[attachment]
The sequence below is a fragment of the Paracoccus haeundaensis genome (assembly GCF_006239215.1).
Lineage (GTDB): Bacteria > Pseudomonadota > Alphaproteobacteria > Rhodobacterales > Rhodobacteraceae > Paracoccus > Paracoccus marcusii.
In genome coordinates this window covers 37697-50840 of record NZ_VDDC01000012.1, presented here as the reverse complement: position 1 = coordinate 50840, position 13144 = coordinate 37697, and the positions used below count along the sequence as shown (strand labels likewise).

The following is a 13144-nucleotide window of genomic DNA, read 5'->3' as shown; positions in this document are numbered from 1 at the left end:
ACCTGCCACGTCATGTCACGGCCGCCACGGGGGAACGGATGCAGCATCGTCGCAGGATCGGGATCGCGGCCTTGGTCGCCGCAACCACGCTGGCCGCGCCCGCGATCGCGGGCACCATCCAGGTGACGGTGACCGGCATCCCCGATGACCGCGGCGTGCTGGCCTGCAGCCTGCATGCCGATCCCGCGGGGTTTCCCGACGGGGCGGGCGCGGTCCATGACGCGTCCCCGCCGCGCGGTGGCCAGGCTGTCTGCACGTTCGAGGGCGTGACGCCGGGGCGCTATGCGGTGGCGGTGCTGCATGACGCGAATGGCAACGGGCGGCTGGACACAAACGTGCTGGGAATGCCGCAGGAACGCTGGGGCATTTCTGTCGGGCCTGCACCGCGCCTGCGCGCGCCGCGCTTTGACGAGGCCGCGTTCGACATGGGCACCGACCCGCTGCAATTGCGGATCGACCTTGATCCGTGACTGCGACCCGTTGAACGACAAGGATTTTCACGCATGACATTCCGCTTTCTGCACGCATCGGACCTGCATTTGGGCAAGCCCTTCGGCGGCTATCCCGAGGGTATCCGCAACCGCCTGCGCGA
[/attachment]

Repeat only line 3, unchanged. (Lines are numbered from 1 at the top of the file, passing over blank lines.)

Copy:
In genome coordinates this window covers 37697-50840 of record NZ_VDDC01000012.1, presented here as the reverse complement: position 1 = coordinate 50840, position 13144 = coordinate 37697, and the positions used below count along the sequence as shown (strand labels likewise).